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However, on this go around, I found myself identifying with sweet, lovable Beezus. Her intelligent and quiet demeanor is such a contrast to that of Ramona's. I now have a younger sister and she is a lot like Ramona, so I can definitely see why Beezus gets so exasperated with her so often. This is a timeless story about the differences between sisters and the love that they share even when they don't like each other. This book, while heavily featuring Ramona, is more about Beezus and is told from her point of view. I'd recommend this book to young girls who have sisters that they feel like they just can't stand. It's relatable and timeless. Even though this book is over 50 years old (can you believe it!), it stands up to the test of time and is a standout volume of children's literature.
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LibraryThing member mariahpolen
Great book series about two sisters and how they try to get along. The continuation of the books about Ramona who now has a younger sibling. This book is hilarious, and all the antics of Beezus are so adorable. I recommend this for young and beginner readers.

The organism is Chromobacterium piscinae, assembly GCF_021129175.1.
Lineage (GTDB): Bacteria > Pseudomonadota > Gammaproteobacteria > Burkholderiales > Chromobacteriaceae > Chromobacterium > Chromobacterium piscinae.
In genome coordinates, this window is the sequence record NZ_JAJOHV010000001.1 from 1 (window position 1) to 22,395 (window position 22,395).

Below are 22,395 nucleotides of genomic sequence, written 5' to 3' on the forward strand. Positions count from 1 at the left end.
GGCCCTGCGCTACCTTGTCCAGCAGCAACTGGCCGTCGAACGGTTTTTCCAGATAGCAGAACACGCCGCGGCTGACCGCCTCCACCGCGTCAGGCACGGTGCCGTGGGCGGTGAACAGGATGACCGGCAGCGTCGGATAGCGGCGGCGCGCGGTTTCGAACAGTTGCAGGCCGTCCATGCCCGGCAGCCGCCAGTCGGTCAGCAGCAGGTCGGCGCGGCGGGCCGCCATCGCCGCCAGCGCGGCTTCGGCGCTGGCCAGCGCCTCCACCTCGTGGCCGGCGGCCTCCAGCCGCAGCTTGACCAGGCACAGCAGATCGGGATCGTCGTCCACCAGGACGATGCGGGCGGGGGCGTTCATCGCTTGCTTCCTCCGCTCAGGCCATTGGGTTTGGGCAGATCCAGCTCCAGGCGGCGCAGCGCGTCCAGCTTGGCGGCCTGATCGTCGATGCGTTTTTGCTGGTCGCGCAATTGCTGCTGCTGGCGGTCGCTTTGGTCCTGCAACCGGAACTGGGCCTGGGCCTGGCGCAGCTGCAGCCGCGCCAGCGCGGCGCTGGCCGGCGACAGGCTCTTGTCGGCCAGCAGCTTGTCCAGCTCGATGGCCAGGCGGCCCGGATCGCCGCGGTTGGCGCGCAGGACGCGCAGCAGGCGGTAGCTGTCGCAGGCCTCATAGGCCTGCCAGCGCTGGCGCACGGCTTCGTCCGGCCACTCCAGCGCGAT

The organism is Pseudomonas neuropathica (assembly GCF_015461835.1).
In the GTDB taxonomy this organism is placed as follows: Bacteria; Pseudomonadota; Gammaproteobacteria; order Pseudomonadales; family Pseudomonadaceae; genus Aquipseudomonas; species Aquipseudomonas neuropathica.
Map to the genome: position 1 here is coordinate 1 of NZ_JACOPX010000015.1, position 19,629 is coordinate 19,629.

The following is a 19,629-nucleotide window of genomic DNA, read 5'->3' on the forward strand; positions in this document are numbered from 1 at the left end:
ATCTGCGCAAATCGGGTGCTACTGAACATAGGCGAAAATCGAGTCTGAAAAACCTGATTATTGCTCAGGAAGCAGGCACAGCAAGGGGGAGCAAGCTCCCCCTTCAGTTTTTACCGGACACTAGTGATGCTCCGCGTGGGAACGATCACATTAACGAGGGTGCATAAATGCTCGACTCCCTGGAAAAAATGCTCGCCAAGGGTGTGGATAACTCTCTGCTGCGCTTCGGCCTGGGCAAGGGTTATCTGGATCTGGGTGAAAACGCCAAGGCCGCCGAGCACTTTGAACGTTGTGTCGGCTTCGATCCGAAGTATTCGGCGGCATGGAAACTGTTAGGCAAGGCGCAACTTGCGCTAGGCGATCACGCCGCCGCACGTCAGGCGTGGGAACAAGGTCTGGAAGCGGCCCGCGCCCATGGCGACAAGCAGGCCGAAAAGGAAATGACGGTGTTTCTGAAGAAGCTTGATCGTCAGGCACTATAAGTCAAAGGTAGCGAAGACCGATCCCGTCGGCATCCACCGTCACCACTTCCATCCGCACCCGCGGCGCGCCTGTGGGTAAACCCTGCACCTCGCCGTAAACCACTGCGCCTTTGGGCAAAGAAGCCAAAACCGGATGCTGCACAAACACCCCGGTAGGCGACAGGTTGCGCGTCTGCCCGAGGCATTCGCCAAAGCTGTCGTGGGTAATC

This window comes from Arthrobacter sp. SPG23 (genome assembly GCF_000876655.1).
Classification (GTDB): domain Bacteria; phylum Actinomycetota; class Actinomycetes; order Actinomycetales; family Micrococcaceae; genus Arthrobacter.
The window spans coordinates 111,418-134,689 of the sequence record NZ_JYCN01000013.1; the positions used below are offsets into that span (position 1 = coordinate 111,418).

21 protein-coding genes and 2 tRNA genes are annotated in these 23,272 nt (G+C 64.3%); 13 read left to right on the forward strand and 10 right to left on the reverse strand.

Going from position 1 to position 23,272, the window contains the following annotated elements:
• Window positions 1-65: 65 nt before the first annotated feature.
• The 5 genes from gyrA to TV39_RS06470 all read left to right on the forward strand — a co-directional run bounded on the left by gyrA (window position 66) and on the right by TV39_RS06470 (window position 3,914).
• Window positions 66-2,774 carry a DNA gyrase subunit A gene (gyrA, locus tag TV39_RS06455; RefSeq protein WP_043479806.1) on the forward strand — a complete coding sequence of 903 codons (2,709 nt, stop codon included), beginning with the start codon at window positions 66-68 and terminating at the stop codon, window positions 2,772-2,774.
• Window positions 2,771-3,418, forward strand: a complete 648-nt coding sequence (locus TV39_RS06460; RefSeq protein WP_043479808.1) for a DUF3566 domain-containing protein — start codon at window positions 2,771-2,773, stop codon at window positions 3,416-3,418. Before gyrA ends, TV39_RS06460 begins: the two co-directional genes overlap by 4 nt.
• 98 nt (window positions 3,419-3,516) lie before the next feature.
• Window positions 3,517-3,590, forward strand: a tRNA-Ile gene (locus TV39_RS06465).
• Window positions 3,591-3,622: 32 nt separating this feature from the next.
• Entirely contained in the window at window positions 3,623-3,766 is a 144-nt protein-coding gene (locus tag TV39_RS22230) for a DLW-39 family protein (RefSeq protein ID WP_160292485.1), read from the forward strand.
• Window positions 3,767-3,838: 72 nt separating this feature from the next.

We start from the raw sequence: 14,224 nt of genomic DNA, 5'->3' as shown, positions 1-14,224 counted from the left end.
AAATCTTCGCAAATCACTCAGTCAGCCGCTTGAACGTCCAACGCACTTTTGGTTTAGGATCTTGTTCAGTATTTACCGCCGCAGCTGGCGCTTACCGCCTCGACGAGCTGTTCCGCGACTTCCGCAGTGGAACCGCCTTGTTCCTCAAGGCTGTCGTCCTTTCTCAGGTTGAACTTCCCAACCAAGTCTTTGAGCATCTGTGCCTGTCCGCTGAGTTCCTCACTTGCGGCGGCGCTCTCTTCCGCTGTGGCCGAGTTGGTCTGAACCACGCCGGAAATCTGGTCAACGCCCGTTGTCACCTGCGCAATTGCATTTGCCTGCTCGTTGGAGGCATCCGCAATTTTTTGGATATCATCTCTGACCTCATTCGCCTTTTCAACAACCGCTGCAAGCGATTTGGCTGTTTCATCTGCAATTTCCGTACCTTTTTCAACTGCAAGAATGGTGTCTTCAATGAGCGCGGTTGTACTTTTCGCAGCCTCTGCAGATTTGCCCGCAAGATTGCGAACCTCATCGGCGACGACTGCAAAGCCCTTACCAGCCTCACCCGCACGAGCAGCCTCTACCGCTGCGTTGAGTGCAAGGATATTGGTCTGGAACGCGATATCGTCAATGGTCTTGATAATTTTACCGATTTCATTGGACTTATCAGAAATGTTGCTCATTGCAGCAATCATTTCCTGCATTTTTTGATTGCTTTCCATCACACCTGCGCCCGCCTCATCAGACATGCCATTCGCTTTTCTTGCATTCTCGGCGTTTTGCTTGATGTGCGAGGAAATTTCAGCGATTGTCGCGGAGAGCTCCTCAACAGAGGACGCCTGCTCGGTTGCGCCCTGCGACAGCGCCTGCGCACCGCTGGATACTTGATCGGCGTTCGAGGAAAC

LibraryThing member caitlinsnead
Beezus Quimby thinks that her little sister, Ramona, is a big nuisance. Whether she's riding a tricycle through the living room, blowing bubbles in her lemonade or finger painting on the family cat, Ramona finds a way to exasperate her sister. Nine-year-old Beezus decides to stop embroidering a
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potholder for her Aunt Beatrice so she can read to Ramona, hoping to quiet her down.